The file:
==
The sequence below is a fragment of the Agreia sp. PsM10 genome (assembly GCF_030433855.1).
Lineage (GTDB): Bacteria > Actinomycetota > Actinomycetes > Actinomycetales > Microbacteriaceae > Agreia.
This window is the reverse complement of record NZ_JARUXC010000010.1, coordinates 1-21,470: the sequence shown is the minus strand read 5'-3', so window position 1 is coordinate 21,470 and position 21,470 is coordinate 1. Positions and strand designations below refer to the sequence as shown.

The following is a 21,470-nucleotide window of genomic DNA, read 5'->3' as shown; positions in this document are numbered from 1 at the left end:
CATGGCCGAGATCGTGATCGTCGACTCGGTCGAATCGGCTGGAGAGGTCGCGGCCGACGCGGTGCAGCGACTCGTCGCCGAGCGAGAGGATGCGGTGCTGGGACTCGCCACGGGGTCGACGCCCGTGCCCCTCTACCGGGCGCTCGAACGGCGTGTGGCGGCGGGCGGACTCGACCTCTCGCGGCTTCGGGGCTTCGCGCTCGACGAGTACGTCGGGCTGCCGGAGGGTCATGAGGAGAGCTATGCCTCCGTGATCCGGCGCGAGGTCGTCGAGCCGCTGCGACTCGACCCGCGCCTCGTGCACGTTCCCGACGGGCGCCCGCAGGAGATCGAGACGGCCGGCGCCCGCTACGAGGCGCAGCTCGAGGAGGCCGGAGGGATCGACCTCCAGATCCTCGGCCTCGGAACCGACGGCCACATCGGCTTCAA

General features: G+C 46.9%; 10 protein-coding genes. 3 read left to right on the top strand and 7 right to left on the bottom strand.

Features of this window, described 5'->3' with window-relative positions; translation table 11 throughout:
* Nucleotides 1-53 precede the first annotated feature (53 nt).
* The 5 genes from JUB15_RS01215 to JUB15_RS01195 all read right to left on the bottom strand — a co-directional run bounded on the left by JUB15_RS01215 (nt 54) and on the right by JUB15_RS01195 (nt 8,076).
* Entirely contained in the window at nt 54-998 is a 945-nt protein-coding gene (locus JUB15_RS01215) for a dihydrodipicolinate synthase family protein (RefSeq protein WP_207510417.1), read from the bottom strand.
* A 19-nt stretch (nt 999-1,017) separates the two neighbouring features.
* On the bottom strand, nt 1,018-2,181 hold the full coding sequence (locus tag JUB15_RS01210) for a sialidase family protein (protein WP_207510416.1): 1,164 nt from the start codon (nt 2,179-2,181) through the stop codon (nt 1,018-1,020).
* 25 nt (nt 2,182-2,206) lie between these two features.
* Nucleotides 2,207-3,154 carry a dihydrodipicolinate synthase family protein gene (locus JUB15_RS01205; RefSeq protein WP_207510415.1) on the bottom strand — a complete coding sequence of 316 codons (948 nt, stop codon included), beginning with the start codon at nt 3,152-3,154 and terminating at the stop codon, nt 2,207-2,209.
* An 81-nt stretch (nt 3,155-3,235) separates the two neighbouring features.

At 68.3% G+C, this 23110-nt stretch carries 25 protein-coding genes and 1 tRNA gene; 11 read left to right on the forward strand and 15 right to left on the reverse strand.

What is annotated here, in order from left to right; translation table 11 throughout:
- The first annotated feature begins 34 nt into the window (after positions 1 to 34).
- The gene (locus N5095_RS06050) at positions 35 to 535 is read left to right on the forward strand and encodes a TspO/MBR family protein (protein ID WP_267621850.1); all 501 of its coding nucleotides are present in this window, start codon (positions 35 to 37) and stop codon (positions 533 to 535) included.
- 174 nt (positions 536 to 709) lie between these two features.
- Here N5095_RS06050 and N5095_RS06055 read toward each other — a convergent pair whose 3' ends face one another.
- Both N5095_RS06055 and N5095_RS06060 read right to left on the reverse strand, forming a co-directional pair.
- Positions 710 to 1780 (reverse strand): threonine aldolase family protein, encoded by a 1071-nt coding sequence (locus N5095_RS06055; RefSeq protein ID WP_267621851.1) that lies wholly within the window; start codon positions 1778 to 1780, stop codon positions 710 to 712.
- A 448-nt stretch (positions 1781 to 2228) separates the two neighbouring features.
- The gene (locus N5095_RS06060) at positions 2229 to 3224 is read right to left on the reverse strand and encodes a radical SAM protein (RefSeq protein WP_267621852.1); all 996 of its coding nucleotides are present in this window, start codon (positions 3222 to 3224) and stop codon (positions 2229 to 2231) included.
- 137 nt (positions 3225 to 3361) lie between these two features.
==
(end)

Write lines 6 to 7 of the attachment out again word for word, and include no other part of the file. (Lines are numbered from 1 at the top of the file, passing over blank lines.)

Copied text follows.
General features: G+C 46.9%; 10 protein-coding genes. 3 read left to right on the top strand and 7 right to left on the bottom strand.

Features of this window, described 5'->3' with window-relative positions; translation table 11 throughout: